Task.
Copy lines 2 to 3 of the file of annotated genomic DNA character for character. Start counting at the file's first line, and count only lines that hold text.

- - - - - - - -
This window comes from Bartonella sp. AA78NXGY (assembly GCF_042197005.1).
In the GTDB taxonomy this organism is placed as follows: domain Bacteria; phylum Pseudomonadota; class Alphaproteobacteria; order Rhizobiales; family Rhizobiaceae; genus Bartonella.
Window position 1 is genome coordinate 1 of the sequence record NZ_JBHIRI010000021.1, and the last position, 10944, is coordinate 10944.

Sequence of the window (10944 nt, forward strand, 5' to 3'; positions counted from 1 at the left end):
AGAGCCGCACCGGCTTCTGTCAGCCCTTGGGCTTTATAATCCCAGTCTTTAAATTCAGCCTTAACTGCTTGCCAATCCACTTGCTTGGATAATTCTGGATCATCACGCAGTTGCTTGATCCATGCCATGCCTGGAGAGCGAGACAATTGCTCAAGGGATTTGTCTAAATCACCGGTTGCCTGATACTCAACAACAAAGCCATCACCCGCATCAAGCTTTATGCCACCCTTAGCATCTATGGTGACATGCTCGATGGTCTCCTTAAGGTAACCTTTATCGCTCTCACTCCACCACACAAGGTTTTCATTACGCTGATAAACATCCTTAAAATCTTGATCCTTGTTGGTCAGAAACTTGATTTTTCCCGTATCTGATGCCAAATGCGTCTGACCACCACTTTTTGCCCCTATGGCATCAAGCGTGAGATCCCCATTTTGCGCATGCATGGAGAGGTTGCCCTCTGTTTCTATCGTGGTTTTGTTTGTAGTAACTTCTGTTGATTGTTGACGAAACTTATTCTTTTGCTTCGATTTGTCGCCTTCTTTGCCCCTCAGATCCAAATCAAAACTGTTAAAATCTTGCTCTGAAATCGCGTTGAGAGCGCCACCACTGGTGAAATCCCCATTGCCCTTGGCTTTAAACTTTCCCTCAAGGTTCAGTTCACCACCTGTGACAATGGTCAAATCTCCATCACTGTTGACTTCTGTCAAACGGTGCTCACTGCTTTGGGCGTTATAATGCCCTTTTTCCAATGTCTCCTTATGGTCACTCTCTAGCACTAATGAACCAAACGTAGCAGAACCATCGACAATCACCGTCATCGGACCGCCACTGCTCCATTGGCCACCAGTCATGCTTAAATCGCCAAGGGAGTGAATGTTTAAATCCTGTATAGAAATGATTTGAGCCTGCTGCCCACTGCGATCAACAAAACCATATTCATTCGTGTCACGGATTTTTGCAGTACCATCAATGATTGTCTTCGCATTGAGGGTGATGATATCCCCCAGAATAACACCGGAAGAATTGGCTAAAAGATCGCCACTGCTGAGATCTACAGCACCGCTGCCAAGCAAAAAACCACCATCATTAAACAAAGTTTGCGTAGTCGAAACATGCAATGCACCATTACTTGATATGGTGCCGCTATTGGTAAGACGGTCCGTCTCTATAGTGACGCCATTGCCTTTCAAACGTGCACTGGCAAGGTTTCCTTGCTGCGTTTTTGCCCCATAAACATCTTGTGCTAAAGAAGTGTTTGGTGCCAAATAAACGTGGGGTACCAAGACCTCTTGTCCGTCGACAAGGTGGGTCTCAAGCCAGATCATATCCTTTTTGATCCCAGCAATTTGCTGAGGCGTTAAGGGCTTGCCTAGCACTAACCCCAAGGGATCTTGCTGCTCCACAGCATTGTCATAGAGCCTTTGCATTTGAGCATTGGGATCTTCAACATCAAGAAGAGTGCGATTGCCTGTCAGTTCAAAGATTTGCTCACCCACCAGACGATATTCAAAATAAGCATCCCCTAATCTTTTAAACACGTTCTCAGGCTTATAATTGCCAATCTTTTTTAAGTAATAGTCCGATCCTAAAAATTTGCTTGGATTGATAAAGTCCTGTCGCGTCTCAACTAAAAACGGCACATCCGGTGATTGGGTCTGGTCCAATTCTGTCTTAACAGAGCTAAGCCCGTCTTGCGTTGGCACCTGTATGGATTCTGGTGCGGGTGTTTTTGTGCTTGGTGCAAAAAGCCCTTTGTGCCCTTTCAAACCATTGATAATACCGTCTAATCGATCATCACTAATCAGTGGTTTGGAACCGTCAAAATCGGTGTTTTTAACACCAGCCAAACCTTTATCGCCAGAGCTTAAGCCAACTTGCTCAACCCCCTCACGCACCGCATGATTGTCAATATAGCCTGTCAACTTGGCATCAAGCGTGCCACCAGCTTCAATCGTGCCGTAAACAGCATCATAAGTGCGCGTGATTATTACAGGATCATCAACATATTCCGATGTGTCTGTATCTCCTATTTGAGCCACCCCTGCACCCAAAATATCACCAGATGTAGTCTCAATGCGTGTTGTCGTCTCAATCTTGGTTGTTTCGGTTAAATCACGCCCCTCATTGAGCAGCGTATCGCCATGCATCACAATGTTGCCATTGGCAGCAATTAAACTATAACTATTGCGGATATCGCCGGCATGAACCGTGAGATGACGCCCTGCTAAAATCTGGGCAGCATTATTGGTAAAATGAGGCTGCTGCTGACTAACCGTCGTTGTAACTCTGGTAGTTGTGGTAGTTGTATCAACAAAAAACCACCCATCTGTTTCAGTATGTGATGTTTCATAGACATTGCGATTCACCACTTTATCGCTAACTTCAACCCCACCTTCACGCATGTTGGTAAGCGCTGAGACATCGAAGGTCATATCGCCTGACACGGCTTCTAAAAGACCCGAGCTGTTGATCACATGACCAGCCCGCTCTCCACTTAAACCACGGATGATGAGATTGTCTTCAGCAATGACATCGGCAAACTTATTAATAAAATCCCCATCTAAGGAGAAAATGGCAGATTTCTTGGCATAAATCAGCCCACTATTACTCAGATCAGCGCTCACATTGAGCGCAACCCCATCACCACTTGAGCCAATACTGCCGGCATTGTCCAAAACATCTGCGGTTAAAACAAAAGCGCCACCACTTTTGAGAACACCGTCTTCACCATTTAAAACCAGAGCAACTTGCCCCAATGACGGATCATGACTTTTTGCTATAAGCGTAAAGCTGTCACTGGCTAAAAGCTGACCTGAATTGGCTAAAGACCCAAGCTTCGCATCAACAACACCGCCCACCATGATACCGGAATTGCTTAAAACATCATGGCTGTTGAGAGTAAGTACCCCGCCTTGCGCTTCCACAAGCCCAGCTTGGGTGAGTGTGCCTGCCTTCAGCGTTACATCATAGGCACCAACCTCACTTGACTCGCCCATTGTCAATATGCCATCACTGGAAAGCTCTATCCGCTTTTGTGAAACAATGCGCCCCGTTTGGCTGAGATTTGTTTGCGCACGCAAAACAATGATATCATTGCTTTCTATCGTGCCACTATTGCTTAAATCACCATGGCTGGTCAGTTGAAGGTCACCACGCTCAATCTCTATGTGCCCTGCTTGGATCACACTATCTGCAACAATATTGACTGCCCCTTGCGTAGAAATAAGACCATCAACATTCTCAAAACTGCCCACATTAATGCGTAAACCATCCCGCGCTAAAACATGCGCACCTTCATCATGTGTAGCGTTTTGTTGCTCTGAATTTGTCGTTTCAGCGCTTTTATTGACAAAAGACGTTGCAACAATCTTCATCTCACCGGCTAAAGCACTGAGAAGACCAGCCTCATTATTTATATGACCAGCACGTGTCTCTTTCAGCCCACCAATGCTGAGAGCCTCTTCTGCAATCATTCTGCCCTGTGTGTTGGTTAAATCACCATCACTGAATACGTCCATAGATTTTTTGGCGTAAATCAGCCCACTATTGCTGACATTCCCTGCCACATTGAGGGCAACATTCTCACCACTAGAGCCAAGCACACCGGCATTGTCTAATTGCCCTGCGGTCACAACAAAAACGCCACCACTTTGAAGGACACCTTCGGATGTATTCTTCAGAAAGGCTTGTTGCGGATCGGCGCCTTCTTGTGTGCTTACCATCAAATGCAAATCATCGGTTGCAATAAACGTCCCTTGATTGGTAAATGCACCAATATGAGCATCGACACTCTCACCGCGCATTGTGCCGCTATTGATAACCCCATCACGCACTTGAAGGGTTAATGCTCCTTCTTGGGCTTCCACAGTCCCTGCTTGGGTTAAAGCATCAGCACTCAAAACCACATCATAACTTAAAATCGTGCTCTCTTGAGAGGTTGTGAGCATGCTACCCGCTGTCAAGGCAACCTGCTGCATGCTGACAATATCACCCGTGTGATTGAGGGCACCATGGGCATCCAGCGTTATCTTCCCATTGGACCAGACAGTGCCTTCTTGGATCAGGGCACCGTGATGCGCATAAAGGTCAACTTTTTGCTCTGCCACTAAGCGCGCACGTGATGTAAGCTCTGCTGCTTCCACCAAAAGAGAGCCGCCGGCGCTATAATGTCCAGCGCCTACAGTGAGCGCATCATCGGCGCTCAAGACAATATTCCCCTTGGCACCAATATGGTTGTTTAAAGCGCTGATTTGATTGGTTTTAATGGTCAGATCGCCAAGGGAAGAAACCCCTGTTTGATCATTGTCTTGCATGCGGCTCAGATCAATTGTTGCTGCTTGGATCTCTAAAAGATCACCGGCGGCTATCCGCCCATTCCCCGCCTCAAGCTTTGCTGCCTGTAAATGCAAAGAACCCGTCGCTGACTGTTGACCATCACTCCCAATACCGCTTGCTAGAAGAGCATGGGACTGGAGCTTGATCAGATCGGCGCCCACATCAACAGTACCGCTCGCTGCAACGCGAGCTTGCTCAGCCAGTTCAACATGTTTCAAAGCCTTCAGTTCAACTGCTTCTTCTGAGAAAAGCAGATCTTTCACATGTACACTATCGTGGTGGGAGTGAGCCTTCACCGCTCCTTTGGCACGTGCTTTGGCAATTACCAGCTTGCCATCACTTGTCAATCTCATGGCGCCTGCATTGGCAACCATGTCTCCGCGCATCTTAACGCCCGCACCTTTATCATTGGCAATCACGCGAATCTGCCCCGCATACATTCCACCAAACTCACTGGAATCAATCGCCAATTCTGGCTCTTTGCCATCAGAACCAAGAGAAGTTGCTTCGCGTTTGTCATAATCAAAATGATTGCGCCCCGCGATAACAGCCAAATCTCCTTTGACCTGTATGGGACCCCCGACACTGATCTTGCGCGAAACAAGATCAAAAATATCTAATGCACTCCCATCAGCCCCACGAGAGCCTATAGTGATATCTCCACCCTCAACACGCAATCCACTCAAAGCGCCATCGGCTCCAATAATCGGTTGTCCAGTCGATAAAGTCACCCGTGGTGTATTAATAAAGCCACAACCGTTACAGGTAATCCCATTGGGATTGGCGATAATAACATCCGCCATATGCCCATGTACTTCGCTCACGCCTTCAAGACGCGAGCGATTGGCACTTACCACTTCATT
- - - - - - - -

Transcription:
In the GTDB taxonomy this organism is placed as follows: domain Bacteria; phylum Pseudomonadota; class Alphaproteobacteria; order Rhizobiales; family Rhizobiaceae; genus Bartonella.
Window position 1 is genome coordinate 1 of the sequence record NZ_JBHIRI010000021.1, and the last position, 10944, is coordinate 10944.